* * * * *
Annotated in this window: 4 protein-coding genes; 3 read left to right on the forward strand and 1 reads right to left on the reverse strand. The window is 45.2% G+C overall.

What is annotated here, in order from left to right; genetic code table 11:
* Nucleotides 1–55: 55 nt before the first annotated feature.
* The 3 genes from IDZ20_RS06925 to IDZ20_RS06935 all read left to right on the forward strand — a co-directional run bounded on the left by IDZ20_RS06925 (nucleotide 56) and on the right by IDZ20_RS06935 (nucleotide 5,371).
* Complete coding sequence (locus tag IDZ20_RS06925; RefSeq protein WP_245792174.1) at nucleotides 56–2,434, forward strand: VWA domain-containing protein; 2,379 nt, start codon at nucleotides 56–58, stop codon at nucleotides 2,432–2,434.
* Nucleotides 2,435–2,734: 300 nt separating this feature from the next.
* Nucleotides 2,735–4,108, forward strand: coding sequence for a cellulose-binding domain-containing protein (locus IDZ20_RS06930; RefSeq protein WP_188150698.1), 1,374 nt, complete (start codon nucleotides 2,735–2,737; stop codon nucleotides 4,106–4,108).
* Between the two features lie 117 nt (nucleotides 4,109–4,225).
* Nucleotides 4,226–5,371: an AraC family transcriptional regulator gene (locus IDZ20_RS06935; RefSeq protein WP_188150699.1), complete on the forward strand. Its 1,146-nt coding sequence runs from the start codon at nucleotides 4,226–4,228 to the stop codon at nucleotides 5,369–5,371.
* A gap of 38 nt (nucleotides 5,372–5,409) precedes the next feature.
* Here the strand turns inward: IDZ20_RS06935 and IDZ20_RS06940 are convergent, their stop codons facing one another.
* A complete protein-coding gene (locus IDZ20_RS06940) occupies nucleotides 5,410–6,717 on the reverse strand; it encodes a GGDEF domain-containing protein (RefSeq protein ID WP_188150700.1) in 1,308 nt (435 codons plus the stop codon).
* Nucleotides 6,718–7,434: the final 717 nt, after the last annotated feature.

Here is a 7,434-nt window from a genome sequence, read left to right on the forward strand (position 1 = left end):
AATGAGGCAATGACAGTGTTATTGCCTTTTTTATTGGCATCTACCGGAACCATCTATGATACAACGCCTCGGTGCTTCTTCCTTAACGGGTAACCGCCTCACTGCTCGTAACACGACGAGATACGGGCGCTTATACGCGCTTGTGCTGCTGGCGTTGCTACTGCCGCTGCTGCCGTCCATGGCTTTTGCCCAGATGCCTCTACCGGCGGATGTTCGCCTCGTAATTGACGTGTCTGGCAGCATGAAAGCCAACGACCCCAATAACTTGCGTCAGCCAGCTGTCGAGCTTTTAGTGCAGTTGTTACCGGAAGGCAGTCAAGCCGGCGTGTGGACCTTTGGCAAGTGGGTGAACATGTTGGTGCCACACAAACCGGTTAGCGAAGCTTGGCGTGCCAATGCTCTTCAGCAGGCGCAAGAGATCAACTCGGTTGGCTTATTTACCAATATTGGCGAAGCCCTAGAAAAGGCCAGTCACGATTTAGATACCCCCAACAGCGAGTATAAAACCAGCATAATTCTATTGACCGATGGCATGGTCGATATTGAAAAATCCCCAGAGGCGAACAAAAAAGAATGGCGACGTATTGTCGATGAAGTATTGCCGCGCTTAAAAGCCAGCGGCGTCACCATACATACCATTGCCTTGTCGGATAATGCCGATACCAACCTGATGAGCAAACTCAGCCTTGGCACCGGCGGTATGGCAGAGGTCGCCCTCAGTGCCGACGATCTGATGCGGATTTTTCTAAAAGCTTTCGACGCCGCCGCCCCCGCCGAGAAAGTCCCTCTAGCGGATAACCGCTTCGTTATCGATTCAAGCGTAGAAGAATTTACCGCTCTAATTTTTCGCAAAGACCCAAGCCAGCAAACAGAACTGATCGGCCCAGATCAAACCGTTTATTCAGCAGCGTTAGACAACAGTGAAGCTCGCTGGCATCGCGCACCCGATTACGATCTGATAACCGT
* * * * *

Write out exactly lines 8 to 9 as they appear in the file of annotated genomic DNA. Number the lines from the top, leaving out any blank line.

* Between the two features lie 117 nt (nucleotides 4,109–4,225).
* Nucleotides 4,226–5,371: an AraC family transcriptional regulator gene (locus IDZ20_RS06935; RefSeq protein WP_188150699.1), complete on the forward strand. Its 1,146-nt coding sequence runs from the start codon at nucleotides 4,226–4,228 to the stop codon at nucleotides 5,369–5,371.